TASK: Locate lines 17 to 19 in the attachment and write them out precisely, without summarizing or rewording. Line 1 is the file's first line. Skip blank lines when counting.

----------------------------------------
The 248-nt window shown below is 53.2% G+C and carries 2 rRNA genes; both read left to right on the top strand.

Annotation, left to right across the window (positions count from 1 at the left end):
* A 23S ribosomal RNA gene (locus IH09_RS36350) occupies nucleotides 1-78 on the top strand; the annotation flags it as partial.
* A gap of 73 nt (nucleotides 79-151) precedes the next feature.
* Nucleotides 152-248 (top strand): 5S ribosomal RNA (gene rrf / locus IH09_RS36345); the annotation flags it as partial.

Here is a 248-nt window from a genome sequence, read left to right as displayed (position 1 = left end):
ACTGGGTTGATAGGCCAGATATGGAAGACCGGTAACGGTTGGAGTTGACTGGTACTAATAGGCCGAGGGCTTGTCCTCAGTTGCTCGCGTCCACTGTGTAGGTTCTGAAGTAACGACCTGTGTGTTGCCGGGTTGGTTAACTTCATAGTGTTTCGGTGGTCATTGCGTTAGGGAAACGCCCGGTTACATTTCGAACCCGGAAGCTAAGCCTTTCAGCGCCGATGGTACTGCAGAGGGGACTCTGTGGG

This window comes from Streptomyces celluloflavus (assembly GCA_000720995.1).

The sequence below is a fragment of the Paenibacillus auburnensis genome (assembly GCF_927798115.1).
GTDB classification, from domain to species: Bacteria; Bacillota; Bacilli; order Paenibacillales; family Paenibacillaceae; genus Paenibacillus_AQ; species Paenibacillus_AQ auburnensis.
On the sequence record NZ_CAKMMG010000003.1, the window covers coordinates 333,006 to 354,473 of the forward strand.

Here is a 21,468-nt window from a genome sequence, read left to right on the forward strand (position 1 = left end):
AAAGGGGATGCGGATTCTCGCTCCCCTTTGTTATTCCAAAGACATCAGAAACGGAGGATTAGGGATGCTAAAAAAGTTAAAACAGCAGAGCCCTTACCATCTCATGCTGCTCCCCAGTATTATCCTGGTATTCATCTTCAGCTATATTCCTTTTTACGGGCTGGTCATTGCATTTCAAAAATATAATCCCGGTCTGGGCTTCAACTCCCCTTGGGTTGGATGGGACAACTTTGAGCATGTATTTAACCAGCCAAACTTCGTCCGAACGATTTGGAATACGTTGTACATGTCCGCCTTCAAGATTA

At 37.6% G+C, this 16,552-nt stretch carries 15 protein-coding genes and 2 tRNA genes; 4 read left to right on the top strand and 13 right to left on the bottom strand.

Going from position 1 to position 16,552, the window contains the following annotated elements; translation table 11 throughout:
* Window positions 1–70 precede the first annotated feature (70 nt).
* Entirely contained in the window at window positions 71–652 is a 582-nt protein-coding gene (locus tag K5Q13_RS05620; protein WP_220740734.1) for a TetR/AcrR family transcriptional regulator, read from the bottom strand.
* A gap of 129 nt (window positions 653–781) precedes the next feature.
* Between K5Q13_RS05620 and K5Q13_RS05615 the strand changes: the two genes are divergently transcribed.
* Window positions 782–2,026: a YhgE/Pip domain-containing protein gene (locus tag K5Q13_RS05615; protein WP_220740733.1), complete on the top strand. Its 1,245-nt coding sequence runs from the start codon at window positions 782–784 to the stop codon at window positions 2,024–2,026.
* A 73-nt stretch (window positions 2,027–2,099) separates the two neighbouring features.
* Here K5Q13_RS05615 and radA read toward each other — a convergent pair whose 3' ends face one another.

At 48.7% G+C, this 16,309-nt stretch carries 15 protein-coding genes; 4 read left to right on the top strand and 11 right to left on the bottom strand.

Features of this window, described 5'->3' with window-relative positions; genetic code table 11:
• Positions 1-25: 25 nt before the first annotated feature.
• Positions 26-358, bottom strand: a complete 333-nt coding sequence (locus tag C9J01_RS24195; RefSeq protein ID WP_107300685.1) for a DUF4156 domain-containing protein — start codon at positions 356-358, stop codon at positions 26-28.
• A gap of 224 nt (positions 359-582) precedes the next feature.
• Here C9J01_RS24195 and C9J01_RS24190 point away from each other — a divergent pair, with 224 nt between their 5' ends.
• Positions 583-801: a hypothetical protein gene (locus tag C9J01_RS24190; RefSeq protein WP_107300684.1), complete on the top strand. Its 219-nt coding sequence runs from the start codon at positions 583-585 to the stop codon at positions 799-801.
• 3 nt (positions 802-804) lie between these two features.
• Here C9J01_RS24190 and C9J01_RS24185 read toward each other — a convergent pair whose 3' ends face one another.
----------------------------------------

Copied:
* Entirely contained in the window at window positions 71–652 is a 582-nt protein-coding gene (locus tag K5Q13_RS05620; protein WP_220740734.1) for a TetR/AcrR family transcriptional regulator, read from the bottom strand.
* A gap of 129 nt (window positions 653–781) precedes the next feature.
* Between K5Q13_RS05620 and K5Q13_RS05615 the strand changes: the two genes are divergently transcribed.